The EU’s data strategy is making progress

The European Commission published the new European data strategy in 2020. Accordingly, the EU will seek to promote the data economy and invest in a way that expands the offering of data and data-based products and services within the single market.

The Digital Services Act (DSA) and Digital Markets Act (DMA), a package of legislation on digital services, represent the first wave of digital regulation. The acts have already been adopted and will take effect in the coming years. The Data Governance Act, the third regulation proposed in 2020, has already entered into force.

As part of the second wave of data regulation, the European Commission issued proposals for the Data Act (DA) and Artificial Intelligence Act (AIA).

Concepts must be precisely defined

The Data Act proposed in February 2022 is the most significant of the data strategy’s five key proposals for regulating the data economy, comparable in importance to the General Data Protection Regulation (GDPR). The Act applies to all data – not just personal data – and aims to promote a data-driven European single market. The horizontal regulation lays down ground rules for every sector that uses data.

The European Parliament Committee on Industry, Research and Energy (ITRE) held a public hearing on the Data Act on 25 October 2022. The Committee is now working on its position on the Act and is likely to vote on it in February 2023. In the European Council, the Czech Presidency will publish its progress report on 6 December 2022, and trilogue negotiations are due to begin under the Swedish Presidency in 2023.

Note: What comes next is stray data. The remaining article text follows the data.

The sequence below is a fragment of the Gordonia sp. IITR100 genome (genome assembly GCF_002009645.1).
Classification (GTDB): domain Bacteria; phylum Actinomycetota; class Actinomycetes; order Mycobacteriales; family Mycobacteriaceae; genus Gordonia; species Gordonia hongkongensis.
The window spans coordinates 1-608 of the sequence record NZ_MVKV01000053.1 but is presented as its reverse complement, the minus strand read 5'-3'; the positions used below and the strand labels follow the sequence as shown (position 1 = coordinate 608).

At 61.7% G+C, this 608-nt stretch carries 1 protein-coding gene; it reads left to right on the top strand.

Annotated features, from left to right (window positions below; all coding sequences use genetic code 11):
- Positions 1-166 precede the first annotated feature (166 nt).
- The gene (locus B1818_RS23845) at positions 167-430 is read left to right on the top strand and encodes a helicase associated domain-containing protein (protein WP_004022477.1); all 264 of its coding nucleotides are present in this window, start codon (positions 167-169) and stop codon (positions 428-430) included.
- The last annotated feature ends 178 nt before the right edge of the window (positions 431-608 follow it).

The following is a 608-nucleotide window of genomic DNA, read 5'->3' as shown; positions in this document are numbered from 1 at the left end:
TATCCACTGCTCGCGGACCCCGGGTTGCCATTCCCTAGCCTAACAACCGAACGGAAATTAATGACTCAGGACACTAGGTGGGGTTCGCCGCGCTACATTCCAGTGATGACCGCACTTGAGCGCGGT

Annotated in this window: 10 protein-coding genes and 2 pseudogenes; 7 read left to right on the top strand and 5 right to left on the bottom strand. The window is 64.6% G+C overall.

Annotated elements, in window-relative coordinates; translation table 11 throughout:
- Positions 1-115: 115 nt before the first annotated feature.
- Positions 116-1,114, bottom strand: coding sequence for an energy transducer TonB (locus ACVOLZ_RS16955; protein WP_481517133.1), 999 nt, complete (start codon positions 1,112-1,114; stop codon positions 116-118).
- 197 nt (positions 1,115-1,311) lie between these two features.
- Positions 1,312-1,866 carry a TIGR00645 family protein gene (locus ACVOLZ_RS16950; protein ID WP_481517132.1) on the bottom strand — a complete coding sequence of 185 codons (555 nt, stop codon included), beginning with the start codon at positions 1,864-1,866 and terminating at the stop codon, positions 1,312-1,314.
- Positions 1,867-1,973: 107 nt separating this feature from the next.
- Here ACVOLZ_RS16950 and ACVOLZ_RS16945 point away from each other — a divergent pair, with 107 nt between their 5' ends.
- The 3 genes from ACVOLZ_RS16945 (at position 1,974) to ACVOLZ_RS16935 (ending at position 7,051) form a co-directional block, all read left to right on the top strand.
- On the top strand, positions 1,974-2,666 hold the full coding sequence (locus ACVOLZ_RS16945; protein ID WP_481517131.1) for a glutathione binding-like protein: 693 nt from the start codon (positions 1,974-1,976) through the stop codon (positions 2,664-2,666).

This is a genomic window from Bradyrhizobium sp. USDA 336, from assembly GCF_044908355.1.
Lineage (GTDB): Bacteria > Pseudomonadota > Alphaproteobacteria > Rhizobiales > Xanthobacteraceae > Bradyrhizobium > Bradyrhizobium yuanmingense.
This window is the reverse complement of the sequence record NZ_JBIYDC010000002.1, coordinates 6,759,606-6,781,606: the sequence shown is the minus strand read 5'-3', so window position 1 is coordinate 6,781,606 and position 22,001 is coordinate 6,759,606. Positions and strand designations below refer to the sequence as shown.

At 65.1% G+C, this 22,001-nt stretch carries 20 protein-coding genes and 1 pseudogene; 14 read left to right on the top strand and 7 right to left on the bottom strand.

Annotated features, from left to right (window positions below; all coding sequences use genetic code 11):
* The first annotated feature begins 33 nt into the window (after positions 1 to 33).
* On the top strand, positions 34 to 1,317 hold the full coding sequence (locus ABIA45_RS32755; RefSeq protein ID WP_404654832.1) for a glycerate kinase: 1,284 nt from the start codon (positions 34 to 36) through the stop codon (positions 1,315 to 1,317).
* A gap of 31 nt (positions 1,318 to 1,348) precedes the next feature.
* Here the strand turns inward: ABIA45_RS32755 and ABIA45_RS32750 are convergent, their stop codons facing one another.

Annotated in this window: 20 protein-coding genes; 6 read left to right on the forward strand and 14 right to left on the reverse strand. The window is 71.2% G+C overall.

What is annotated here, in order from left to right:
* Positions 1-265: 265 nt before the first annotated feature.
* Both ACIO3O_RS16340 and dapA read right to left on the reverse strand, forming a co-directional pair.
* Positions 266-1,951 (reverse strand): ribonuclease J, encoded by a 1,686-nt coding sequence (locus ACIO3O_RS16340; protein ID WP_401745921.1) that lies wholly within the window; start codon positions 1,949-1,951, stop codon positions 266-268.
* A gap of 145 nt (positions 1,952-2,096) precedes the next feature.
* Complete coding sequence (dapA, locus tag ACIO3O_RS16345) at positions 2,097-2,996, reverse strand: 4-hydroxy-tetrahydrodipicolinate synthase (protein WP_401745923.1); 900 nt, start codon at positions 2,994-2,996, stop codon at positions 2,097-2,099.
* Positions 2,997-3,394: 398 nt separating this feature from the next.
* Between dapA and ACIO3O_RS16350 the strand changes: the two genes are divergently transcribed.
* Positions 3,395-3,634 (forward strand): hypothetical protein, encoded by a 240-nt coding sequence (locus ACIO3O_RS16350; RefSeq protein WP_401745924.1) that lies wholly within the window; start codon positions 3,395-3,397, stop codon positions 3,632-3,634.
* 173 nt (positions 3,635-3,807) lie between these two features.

FiCom has not previously issued its opinion on the Data Act, but our members were involved in preparing the joint position of the ETNO and GSMA on the topic. In particular, telecommunications companies considered it important to ensure a more precise definition of the various concepts, such as “product” and “related services”. Furthermore, the regulation should be much clearer on what data is covered by the disclosure obligation and what is meant by users’ “own data”. The data-sharing provisions should also be more effective in addressing the protection of business secrets.

Provisions must be clear and technically feasible

The provisions applying to data processing services must be genuinely feasible. For example, the requirement for up to 30 days’ notice of termination may be challenging and, in some places, even impossible to implement in complex and customised cloud project environments. Contractual parties must have the freedom to reach agreements on notice periods.

In addition, the need to protect personal data must be clarified. The European Commission’s proposal also confuses the rights and obligations of the user and recipient, so the roles should be clarified.

Voluntary cooperation should continue to be the default mode of interaction and the premise when the case concerns the authorities’ rights to access data. The disclosure obligation and the data covered by the disclosure obligation should be regulated much more precisely. In addition, the regulation should be clearer about which situations constitute a state of emergency, as referred to in the proposal. In these cases, the party handing over the data should be indemnified for their costs.


Asko Metsola, Legal Affairs, FiCom